Post by Erik Johnson » Tue Apr 20, 2021 5:02 pm

It's a 1914 Model T Ford.

In the U.S., vehicles are described by model year, not the date of manufacture.

Manufacturers determined and assign model years to the vehicles they produce, not state government agencies such as the DMV.

When you transfer the title, I suggest correcting the model year to 1914.


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Re: Transporting a Model T

Post by Scott_Conger » Tue Apr 20, 2021 5:50 pm

That is a VERY nice looking car with everything patinated similarly. I personally would need to see some very bad things going on with the top, to condemn it. Same thing with the tires.

This is my opinion and not a pro or con opinion regarding the propriety of restoration, refurbishment or refreshment: you just bought the car and are entering into an entirely new world...lots of things to learn, do, consider...once you make the (perhaps necessary) decision to put on a new top, you are going to be creating a vehicle with dramatic and obvious disparities in age and condition...this will all most invariably lead to the need for more refurbishment which will lead to more disparities. Your car, your choice...just predicting the future as it might play out and if that's your plan and have the time or money, go at it with gusto. If that's not your plan, give the disparity angle some thought.

I have 4 T's and my 1913 looks just like yours, with a very old water-stained top that looks just right with the rest of the car. Now, what I will recount is My experience is with my '15...it was bought in the late '60's from the original owner, by a young guy looking farrrrrrrr into the future to have a retirement project. At some point, he replaced the original seats with a really poorly executed interior. Later, the top was done and it is gorgeous and a quarter bounced on it would hit the ceiling...a Marine DI would approve. Fast forward to a few years ago, and his now-advanced age and health called a halt to any further debasement of a car that could have previously vied for the "Rip VanWinkle" car. And you know what? The rest of the car looks exactly like about 1919, with perfect original paint, wheels, brass...the seats look poor, the top is a prize winner, and neither look correct at all on the car...every aspect of the car begs for "restoration", which it will not get...I'd even wager that baring a rock-slide having gone through your top, it would look just great (and more fitting for the condition) on my car.

FWIW. Make haste slowly.
Scott Conger

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Re: Transporting a Model T

Post by bdtutton » Tue Apr 20, 2021 10:19 pm

Scott...I understand your comments about the patina, but there is a very large rip down the center of the top and the tires sat flat for so long that I would be worried about leaving the yard. The car is very dirty (Years of dirt), but the paint is shiny and almost perfect and the seats are almost perfect. The brass is covered with bubbling lacquer and tarnish, but the brass parts that I have cleaned up are almost perfect. This could be a show car if I replaced the top and tires and spent some time cleaning it up. There is a gem hidden under that coat of dirt.


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Re: Transporting a Model T

Post by Scott_Conger » Tue Apr 20, 2021 10:40 pm

Brian

my '19 runabout was successfully sporting 1950's vintage Riversides for several years after I purchased it. I was eventually sideswiped one day while on tour and it crimped/bent the left rear clincher rim. I finished my tour...the Neon that hit me was totaled. I had to cut that tire off the rim to repair the rim...replaced the rear two tires as a pair, with modern Riversides...have now worn them out after 2 National Tours, many regional tours and several thousand miles.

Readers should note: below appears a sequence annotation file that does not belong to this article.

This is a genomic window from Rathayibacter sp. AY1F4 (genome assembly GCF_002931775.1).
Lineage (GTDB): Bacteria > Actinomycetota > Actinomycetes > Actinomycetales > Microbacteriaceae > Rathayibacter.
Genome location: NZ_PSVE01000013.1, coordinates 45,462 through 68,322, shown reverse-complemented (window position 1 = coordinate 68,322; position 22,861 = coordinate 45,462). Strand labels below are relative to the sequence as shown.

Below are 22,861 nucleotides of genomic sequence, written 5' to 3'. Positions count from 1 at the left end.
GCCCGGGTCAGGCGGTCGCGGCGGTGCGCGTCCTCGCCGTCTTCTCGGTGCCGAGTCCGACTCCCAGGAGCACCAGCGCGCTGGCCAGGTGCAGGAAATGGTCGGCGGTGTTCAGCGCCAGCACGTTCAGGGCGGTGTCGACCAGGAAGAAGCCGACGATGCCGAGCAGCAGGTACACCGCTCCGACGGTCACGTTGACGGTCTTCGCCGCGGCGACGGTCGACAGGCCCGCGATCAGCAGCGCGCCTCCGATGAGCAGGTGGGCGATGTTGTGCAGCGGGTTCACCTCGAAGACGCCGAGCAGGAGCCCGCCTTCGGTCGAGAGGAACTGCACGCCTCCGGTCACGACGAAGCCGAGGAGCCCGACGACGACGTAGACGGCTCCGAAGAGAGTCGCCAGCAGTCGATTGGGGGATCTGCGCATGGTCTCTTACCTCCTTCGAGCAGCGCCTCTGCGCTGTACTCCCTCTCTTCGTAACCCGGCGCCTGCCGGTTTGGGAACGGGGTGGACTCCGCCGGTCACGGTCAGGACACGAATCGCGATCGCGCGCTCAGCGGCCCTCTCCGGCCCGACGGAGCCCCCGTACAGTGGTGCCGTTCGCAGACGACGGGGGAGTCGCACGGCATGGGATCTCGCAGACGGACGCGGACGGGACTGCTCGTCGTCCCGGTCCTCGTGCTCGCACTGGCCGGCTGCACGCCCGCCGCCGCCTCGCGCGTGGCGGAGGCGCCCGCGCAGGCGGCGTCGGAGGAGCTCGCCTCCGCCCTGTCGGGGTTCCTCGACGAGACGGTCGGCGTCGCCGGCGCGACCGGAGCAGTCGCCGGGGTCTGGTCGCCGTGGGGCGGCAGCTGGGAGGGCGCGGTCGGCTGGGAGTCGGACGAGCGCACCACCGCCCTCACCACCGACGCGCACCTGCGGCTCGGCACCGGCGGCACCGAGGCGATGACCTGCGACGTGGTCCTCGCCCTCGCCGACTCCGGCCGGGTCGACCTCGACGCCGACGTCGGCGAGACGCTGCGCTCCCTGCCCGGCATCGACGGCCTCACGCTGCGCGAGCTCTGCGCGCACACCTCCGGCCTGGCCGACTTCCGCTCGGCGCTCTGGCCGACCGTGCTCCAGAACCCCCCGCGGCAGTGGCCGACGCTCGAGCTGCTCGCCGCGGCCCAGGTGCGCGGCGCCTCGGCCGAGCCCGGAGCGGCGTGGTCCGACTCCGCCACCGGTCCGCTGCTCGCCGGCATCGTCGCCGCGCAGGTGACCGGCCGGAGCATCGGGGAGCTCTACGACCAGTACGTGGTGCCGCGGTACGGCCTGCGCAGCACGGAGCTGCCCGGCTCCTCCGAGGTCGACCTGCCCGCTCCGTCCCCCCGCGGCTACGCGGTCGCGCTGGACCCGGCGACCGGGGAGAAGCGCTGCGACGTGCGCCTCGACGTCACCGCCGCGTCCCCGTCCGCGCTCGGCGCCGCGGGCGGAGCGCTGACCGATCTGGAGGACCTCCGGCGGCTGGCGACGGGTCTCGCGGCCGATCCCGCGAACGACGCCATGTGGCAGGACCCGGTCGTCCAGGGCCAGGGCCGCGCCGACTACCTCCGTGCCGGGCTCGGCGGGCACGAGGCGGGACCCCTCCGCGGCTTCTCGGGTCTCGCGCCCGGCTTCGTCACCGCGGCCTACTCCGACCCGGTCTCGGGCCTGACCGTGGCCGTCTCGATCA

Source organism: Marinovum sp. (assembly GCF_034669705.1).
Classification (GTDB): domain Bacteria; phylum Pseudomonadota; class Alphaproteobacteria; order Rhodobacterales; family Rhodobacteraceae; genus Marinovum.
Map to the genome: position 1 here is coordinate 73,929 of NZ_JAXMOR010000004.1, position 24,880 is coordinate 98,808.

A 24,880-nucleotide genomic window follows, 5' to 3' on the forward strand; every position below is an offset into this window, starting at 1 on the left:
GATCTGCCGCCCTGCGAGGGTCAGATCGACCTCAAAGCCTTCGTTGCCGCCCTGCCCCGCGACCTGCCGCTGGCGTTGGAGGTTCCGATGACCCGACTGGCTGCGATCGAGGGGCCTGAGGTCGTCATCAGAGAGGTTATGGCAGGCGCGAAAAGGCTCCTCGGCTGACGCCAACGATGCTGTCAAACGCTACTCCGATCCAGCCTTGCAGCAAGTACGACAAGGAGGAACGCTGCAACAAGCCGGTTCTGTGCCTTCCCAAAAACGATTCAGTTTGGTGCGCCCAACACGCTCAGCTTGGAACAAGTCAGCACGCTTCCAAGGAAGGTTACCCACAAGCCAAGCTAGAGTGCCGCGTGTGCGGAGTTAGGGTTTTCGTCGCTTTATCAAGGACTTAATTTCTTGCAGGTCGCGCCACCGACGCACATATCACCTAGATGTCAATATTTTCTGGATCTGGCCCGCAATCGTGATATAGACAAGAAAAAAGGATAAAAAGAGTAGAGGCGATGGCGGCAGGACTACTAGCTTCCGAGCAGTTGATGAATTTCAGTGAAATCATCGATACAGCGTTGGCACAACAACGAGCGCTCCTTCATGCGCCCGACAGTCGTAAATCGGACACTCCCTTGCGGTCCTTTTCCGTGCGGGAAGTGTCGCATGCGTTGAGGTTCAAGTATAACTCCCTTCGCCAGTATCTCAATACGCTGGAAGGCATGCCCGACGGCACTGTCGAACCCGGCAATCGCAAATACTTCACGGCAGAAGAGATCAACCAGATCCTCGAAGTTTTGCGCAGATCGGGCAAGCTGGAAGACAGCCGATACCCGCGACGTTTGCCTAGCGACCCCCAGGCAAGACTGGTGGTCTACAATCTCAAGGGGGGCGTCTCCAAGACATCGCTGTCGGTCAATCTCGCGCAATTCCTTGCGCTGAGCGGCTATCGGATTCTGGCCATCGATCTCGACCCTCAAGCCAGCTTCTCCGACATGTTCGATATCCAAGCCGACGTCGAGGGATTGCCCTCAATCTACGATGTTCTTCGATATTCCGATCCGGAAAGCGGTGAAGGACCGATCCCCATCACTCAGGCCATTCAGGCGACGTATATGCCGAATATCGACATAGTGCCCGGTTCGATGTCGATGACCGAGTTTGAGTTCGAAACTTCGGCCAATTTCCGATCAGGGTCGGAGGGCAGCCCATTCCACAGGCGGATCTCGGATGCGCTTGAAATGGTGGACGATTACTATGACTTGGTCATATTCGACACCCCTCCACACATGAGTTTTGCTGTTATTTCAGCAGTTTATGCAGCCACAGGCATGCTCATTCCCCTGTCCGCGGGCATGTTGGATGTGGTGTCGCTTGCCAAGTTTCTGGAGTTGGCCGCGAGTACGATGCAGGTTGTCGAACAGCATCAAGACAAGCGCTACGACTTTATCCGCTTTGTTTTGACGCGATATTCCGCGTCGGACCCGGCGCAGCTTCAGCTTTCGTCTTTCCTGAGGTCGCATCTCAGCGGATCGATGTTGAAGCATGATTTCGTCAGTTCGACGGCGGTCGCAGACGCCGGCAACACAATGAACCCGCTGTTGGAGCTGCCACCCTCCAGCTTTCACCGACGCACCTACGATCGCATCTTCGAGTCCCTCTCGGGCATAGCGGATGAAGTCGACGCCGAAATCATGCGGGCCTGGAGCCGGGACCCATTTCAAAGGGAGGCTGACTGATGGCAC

The two remaining 1950's Riversides on the front are just starting to wear on the outside edge. Am I worried about leaving the yard? Maybe in another 10 - 20 years I might. I'm actually more worried about my 2nd set of new tires lasting...that's the challenge. At the rate they're wearing on our gravel roads, they will be used up yet again before my fronts give up the ghost.

Have fun with your car...it really looks like it was well built and loved. Ask lots of questions, believe 1/2 of what you're told, and make good, sound decisions and you'll do fine.
Scott Conger

Full Flow Float Valves - deliver fuel like Henry intended!


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Re: Transporting a Model T

Post by Playswithbrass » Wed Apr 21, 2021 8:44 am

I would try to get some idea of the roads you plan to use. Some of your Michigan roads would shake a car loose however well you had tied it down.

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Transporting a Model T

Post by FreighTer Jim » Wed Apr 21, 2021 9:00 am

Bryan 👋

I am leaving Auburn, Indiana this morning to
go pick up a Model T in Owosso, Michigan that
is headed to California with another Model T.

It looks like you live in Coloma ... 🤔

Let me know if I can help you out

FJ
260-804-6695

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Re: Transporting a Model T

Post by Steve Jelf » Wed Apr 21, 2021 10:00 am

The discussion of tires new and old prompts me to mention Blockleys. When the time comes to replace my current Riversides I intend to give Blockleys a try. They are advertised as much higher quality than all the other current clinchers. I'll find out if that's true. They cost more than Wards, but if they last 20% longer they actually cost less.
The inevitable often happens.
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1923 Touring

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Re: Transporting a Model T

Post by Oldav8tor » Wed Apr 21, 2021 10:16 am

Bryan,
If your title says 1913, I wouldn't go to the SOS and ask that they change it. That said, Michigan usually titles a car by the Model year, not the year of manufacture. Being built in 1913 your car probably has both '13 and '14 parts --- as time passes you will become more educated as to the unique features of your Model T. If the engine is original to your car, you can find the block casting date on the side and one of us can look up the engine serial number and give you a build date if you don't have it.

My Model T is a 1917 model, built on Sept 23, 1916. It has a number of '16 parts but is definitely a 1917. When people ask "How old is it?" I reply "A 1917 Model year, built in September 1916." My car was actually built on my dad's tenth birthday which makes it special to me.
1917 Touring
1946 Aeronca Champ
1952 Willys M38a1 Jeep
1953 Ford Jubilee Tractor